Here’s why a portrait of a Black woman just appeared on the side of a Toronto building

A building in Toronto now serves as a canvas for a stunning portrait of one of Canada’s most influential black women.

A portrait of Mary Ann Shadd by Adeyemi Adegbesan (also known as Yung Yemi) now adorns the exterior of the Mackenzie House Museum at 82 Bond Street.

Shadd was the first black woman in North America to publish a newspaper called The Provincial Freeman. It fought for the abolition of slavery and women’s rights, and helped people who escaped slavery adapt to life in Ontario.

“Working on this project really allowed me to immerse myself in the history and legacy of a person who played a very important role in the history of this country and for blacks across North America,” says Adegbesan.

“I feel like the story of Mary Ann Shadd is often overlooked, but I hope that one day her contributions will find the recognition they deserve.”

Although the portrait will be on view through October 30, it is part of a program called Awakenings that was created for Emancipation Month this August, and is just one of several exhibitions.

There’s also an AR art installation by Afrofuturist Quentin VerCetty called Ancestral Uprising, a short film called Superbloom: An Emancipation Story, which launches August 18, and even a song produced and performed by Cardinal Offishall.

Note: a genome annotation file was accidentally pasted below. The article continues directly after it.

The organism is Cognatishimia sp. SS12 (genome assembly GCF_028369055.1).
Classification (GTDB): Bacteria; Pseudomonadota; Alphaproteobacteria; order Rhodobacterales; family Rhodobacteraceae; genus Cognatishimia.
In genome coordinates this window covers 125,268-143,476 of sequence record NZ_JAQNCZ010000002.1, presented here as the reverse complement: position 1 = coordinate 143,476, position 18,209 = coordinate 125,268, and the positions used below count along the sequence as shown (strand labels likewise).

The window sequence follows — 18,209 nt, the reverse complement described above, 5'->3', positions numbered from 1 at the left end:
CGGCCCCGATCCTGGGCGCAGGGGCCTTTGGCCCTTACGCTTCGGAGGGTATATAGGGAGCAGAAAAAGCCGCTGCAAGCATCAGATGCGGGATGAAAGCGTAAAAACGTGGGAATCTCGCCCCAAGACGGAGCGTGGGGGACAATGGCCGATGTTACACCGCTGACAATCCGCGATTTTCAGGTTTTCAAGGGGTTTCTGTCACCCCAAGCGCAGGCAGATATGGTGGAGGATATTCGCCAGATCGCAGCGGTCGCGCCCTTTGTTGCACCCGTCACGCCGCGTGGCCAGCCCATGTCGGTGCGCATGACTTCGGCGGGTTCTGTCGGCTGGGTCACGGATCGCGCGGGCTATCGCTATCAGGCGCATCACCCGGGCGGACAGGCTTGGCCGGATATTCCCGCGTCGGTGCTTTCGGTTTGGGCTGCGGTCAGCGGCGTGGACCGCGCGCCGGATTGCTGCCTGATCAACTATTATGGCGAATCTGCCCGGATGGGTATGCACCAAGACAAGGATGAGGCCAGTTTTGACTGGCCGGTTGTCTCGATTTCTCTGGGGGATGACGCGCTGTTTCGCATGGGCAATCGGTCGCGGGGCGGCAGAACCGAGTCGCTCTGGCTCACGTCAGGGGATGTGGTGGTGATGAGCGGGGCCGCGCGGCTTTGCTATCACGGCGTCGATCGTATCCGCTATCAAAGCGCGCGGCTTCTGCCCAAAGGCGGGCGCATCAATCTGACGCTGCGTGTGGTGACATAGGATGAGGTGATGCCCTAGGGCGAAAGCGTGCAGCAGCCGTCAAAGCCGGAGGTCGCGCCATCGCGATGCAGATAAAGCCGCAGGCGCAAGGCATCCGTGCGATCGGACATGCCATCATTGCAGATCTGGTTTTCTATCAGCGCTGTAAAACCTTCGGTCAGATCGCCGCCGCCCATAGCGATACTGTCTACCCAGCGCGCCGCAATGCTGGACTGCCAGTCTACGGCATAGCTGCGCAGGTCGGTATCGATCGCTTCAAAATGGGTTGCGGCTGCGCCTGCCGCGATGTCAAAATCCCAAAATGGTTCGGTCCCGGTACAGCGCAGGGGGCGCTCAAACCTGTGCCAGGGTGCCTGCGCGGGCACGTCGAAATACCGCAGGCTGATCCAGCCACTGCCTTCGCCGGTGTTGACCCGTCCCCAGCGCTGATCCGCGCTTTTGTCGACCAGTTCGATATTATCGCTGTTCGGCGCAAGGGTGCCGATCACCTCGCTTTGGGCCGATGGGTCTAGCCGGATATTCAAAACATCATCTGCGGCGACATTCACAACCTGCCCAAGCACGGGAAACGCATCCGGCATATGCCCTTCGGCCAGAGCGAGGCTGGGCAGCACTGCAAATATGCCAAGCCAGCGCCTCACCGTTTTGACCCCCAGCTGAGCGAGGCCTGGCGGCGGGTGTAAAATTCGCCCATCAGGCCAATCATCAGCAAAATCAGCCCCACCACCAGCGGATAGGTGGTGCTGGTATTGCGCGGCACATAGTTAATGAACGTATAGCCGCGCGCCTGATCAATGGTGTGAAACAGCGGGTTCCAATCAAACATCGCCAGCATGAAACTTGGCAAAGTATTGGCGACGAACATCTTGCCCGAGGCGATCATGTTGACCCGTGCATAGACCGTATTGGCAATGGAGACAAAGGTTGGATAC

The song is a collaboration with the Raptors and is a “Raptorized” version of Freedom Heights (A Song for Joshua Glover) that debuted in Black History Month this year (February 2021) as part of a series called Kitchen Concerts at the Inn.

It is performed by Jully Black, Susan Carol, Savannah Ré, Emanuel and Cardinal Offishall and is available on digital streaming platforms. Proceeds will go to the NIA Center for the Arts, Canada’s first multidisciplinary professional center for black art.

The content of Awakenings was brought to life by Toronto History Museums, a group of 10 museums operated by the City of Toronto that include Mackenzie House as well as Fort York National Historic Site, Todmorden Hills and Montgomery’s Inn, where Joshua Glover was busy after escaping slavery.

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